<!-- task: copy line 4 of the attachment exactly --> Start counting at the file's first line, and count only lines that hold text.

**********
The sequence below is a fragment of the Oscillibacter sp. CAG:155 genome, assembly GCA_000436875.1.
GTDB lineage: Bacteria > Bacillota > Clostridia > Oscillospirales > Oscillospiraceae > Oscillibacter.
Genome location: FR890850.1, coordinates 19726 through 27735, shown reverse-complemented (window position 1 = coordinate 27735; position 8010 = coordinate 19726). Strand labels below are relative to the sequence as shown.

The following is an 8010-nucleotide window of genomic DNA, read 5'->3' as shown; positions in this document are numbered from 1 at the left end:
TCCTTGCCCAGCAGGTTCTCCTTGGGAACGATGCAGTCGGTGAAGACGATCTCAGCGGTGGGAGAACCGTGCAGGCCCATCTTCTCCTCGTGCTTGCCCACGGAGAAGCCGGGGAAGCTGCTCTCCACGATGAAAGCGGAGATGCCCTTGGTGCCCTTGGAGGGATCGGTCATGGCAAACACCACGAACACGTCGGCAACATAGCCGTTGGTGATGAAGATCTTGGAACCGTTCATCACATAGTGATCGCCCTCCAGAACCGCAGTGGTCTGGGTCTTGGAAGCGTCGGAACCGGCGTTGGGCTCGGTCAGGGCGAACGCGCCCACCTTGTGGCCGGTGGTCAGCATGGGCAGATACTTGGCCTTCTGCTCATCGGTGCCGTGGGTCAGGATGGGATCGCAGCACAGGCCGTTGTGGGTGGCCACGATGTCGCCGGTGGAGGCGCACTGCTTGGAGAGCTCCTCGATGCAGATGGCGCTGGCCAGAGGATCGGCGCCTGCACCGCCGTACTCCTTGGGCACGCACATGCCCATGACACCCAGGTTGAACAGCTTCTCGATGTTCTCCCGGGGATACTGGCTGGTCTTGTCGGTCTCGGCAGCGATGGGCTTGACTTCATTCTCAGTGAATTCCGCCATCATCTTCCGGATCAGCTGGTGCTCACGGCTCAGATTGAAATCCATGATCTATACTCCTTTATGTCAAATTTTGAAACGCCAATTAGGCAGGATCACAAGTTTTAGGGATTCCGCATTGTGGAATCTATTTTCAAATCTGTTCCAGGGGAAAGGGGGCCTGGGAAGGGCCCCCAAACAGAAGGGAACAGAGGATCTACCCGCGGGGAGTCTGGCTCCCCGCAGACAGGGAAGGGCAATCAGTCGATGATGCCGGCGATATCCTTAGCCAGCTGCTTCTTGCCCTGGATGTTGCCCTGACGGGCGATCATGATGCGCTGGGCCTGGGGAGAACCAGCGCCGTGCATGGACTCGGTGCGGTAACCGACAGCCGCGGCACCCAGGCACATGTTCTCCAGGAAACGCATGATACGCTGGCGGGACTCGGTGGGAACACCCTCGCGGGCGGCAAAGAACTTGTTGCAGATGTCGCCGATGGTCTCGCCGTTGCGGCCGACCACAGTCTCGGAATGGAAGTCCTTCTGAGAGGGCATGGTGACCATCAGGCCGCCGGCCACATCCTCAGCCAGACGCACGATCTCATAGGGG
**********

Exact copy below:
The following is an 8010-nucleotide window of genomic DNA, read 5'->3' as shown; positions in this document are numbered from 1 at the left end: